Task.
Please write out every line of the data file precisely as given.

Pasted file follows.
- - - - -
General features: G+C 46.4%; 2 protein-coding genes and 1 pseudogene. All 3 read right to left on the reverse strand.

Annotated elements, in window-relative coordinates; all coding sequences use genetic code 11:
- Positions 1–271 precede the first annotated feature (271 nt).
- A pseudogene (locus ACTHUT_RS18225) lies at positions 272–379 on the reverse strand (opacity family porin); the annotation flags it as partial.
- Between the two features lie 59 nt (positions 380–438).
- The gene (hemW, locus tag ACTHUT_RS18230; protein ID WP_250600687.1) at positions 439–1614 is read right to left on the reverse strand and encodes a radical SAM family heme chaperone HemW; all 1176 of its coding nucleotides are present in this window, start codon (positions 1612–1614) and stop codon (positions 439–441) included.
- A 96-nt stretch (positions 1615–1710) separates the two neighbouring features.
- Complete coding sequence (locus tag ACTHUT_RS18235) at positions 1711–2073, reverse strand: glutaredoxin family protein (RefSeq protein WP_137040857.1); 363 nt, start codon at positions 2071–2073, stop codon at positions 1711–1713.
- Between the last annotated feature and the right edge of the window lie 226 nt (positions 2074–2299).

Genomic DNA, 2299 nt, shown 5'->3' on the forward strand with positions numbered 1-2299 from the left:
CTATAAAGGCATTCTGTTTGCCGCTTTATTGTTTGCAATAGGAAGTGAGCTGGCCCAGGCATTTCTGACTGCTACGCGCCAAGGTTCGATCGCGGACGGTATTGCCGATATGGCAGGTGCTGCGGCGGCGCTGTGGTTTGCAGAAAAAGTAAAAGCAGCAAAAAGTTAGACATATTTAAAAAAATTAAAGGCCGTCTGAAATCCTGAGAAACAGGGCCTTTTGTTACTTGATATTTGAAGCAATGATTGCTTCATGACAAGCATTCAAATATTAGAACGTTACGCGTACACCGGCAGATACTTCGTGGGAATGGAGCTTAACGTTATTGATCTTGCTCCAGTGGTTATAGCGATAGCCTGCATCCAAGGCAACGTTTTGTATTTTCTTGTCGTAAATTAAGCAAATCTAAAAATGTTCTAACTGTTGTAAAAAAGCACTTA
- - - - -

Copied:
General features: G+C 46.4%; 2 protein-coding genes and 1 pseudogene. All 3 read right to left on the reverse strand.

Annotated elements, in window-relative coordinates; all coding sequences use genetic code 11:
- Positions 1–271 precede the first annotated feature (271 nt).
- A pseudogene (locus ACTHUT_RS18225) lies at positions 272–379 on the reverse strand (opacity family porin); the annotation flags it as partial.
- Between the two features lie 59 nt (positions 380–438).
- The gene (hemW, locus tag ACTHUT_RS18230; protein ID WP_250600687.1) at positions 439–1614 is read right to left on the reverse strand and encodes a radical SAM family heme chaperone HemW; all 1176 of its coding nucleotides are present in this window, start codon (positions 1612–1614) and stop codon (positions 439–441) included.
- A 96-nt stretch (positions 1615–1710) separates the two neighbouring features.
- Complete coding sequence (locus tag ACTHUT_RS18235) at positions 1711–2073, reverse strand: glutaredoxin family protein (RefSeq protein WP_137040857.1); 363 nt, start codon at positions 2071–2073, stop codon at positions 1711–1713.
- Between the last annotated feature and the right edge of the window lie 226 nt (positions 2074–2299).

Genomic DNA, 2299 nt, shown 5'->3' on the forward strand with positions numbered 1-2299 from the left:
CTATAAAGGCATTCTGTTTGCCGCTTTATTGTTTGCAATAGGAAGTGAGCTGGCCCAGGCATTTCTGACTGCTACGCGCCAAGGTTCGATCGCGGACGGTATTGCCGATATGGCAGGTGCTGCGGCGGCGCTGTGGTTTGCAGAAAAAGTAAAAGCAGCAAAAAGTTAGACATATTTAAAAAAATTAAAGGCCGTCTGAAATCCTGAGAAACAGGGCCTTTTGTTACTTGATATTTGAAGCAATGATTGCTTCATGACAAGCATTCAAATATTAGAACGTTACGCGTACACCGGCAGATACTTCGTGGGAATGGAGCTTAACGTTATTGATCTTGCTCCAGTGGTTATAGCGATAGCCTGCATCCAAGGCAACGTTTTGTATTTTCTTGTCGTAAATTAAGCAAATCTAAAAATGTTCTAACTGTTGTAAAAAAGCACTTA